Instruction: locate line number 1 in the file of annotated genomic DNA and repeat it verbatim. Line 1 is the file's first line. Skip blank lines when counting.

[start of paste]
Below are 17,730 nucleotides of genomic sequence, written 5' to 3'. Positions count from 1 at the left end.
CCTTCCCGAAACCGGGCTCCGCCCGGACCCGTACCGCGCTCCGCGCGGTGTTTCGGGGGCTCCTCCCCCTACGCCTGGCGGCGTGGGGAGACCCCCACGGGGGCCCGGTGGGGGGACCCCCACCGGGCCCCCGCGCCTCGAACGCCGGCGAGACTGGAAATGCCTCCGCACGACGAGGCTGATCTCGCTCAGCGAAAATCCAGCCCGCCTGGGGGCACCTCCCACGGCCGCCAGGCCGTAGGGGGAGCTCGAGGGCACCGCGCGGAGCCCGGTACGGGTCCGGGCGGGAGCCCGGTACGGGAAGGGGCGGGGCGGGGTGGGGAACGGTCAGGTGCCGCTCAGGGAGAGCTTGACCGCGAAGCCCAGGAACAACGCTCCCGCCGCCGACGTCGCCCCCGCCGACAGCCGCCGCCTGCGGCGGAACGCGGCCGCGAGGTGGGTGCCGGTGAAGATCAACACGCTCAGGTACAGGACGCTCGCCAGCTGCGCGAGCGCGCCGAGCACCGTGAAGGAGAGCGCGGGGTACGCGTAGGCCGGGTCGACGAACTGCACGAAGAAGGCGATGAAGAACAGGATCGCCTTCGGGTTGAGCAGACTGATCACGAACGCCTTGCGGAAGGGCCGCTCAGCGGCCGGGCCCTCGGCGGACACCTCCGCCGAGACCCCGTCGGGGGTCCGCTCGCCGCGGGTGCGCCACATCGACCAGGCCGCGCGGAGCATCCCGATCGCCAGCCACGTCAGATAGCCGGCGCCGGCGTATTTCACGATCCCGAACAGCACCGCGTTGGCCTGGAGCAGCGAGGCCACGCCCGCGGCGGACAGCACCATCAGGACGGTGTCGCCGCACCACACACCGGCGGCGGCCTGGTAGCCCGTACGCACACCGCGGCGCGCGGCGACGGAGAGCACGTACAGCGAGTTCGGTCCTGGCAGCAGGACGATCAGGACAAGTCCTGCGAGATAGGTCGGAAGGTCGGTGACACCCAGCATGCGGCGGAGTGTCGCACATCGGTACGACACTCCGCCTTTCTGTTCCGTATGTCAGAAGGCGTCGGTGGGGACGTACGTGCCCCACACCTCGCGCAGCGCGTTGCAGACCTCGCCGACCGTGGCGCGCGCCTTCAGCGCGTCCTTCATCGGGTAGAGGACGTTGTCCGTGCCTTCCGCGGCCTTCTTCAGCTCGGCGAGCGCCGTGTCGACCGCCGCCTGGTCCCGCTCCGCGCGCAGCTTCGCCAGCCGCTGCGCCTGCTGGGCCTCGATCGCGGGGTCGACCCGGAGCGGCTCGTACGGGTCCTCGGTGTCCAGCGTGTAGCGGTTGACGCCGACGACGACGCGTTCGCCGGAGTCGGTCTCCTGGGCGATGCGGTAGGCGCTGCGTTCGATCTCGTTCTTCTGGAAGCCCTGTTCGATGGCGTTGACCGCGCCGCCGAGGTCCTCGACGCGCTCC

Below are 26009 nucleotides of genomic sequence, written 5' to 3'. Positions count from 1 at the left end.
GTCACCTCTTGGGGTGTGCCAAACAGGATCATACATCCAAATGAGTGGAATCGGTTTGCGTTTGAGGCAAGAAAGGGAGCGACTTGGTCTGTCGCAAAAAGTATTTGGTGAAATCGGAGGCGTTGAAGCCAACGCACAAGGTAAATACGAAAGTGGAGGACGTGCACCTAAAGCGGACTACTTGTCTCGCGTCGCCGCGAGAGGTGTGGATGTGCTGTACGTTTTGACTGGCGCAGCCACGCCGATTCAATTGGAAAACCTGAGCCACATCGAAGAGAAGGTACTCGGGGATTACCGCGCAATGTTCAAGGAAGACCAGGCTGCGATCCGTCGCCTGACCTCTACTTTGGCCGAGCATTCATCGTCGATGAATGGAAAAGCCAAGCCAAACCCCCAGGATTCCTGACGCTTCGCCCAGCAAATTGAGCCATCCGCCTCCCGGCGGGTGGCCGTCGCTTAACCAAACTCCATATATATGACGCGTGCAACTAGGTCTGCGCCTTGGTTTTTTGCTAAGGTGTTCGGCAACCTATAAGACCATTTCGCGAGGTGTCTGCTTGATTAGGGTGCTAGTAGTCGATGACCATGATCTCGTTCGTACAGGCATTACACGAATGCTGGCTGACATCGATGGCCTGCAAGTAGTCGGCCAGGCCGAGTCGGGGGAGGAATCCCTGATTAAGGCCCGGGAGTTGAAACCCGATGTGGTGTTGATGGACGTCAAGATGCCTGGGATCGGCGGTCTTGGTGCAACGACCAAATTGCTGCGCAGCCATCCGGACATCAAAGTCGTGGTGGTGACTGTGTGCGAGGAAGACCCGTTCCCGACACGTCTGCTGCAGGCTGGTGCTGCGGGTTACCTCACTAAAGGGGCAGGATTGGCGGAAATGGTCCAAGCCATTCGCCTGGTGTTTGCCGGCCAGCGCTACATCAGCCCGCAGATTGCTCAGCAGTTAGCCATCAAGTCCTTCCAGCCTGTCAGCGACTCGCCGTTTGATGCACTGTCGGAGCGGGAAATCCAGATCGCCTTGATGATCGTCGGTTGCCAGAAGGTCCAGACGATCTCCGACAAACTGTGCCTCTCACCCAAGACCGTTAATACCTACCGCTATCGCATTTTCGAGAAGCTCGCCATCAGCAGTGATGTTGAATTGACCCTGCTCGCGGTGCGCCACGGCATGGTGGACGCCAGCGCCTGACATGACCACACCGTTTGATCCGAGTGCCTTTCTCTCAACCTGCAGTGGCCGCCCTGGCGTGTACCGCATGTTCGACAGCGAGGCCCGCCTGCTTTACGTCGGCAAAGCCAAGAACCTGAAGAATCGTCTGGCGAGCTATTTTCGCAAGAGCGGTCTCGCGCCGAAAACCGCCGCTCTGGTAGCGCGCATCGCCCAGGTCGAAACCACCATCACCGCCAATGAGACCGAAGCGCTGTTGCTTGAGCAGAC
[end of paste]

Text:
Below are 17,730 nucleotides of genomic sequence, written 5' to 3'. Positions count from 1 at the left end.